When using performance-based assessment, teachers must be able to identify the learning goals that students are expected to attain during the learning activity. The objectives are guiding principles in the design of the performance task and the performance criteria. In this case, the objectives being measured in the assessment are outlined in the learning goals section and reflect the knowledge and skills the student must master at the end of the unit of study.

Student Strengths and Areas for Improvement

From the onset, the students were very motivated to learn and displayed a lot of interest in the comparison task. Except for Rodgers who also has dyslexia, the rest of the students demonstrated great strengths in content knowledge. The students were also able to interact between themselves and demonstrated excellent interpersonal skills. Overall, from observations, the students are very confident about learning new ideas and are dedicated towards it, which is one of their greatest strengths. 

Every student learns, and no student has the same culture, learning strengths, background knowledge, or experiences. In fact, no student learns in the same way, and this diversity is the greatest education asset. In this case, the student had apparent weakness in research skills especially when it came to collecting data from the library. The students did not accurately list the resources used for the completion of the test. 

Aligning the Assessment with the Student Leaning Objectives

When creating a unit of study, teachers must establish measurable learning objectives and work to develop assessments aligned with the stated learning outcomes. When properly designed, assessment can help the instructor to understand better what the students are learning (Linder, 2017). Virtually, aligning the assessment with the learning objectives is possible by first identifying the strengths and weaknesses of the students and working with them. In this case, the shortcomings of the students are in their research skills, which the teacher should work with the students to improve their research skills. For instance, the teacher should define research as it applies to the assignment, break it into small manageable parts, and elaborate to the students the importance of referencing their work. The teacher can also help the students improve their research skills by highlighting the important sections in the books and encouraging them to practice them to harness their research skills. Similarly, for successful alignment, the assessment should be accurate and useful. Poorly and inaccurately developed evidence will not provide the valuable evidence to ascertain a student learning. In fact, it might even be misleading for the teacher and the students as well.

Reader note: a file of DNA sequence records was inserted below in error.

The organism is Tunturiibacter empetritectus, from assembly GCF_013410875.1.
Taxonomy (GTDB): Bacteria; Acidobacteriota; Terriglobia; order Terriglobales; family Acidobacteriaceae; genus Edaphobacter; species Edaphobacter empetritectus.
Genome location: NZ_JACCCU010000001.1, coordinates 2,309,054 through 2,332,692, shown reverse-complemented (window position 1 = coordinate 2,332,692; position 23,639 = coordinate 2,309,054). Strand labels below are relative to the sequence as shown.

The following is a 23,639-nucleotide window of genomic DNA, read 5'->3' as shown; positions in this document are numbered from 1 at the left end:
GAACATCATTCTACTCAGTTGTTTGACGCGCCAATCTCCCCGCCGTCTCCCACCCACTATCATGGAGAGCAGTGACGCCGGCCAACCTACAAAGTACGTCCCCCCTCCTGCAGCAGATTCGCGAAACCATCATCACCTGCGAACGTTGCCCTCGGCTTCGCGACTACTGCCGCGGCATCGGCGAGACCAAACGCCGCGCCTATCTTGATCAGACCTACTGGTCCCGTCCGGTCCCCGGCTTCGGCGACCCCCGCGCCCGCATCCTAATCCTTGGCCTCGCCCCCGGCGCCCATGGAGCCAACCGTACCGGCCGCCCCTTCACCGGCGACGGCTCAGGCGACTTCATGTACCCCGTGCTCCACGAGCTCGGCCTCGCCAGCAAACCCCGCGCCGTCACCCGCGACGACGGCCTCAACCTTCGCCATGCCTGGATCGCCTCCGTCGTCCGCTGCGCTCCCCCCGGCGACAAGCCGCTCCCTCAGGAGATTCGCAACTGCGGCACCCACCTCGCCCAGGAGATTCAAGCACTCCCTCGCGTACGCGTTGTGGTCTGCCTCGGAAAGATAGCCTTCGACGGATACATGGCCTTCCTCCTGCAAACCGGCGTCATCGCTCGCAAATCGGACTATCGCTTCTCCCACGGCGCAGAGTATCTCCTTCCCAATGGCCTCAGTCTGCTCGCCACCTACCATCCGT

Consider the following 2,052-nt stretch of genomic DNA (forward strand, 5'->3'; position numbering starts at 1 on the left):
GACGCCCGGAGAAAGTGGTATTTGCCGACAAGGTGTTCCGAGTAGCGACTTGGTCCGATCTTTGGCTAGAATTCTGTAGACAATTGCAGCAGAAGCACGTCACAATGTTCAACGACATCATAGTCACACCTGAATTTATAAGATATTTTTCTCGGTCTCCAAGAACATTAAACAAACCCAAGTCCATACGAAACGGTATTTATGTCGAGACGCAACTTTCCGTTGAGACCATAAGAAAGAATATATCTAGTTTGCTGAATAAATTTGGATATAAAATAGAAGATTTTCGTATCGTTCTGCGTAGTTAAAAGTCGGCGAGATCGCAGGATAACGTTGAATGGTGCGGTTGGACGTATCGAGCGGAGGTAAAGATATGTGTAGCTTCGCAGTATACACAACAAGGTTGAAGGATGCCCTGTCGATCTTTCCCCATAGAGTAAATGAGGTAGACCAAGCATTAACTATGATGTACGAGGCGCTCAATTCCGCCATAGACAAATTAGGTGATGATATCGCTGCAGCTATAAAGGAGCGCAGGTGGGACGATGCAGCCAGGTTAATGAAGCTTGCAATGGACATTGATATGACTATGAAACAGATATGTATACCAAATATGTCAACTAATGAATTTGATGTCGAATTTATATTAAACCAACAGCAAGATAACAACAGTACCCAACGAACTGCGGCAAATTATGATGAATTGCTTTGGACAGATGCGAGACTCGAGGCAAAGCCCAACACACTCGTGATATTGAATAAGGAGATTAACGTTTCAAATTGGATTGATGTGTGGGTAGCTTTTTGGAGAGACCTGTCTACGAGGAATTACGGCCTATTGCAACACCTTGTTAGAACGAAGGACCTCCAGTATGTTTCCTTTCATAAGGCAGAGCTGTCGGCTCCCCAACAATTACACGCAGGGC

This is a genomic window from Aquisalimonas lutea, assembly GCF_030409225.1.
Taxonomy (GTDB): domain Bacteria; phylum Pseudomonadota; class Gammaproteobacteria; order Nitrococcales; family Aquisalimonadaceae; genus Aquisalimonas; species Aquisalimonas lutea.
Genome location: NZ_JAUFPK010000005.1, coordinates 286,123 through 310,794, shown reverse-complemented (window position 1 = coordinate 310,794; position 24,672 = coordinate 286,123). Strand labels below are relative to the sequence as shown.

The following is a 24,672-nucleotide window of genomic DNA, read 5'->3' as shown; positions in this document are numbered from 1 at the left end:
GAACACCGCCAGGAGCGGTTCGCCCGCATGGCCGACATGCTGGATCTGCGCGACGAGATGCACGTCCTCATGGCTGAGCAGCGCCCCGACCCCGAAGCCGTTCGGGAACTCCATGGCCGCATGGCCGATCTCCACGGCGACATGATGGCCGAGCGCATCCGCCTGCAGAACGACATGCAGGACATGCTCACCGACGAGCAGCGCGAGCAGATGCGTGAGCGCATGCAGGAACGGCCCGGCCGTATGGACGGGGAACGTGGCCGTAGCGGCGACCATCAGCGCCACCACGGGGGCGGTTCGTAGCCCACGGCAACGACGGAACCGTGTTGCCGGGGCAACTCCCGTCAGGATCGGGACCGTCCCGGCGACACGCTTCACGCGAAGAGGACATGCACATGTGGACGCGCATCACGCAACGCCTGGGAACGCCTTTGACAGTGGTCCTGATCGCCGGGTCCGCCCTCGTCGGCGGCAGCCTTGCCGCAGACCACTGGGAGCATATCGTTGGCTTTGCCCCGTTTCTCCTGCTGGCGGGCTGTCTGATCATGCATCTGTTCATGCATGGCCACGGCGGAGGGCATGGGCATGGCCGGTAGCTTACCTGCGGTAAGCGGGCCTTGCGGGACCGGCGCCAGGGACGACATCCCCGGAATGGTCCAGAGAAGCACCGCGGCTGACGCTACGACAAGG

References

Anema, M. G., & McCoy, J. (2010). Competency-based nursing education: Guide to achieving outstanding learner outcomes. New York: Springer Pub. Co.

Linder, K. (2017). Hybrid teaching and learning, tl 149. San Francisco: Jossey-Bass.

Luongo-Orlando, K. (2003). Authentic assessment: Designing performance-based tasks for achieving language arts outcomes. Markham, Ont: Pembroke Publishers.

Kaplan, L. S., & Owings, W. A. (2010). American education: Building a common foundation. Belmont, CA: Wadsworth.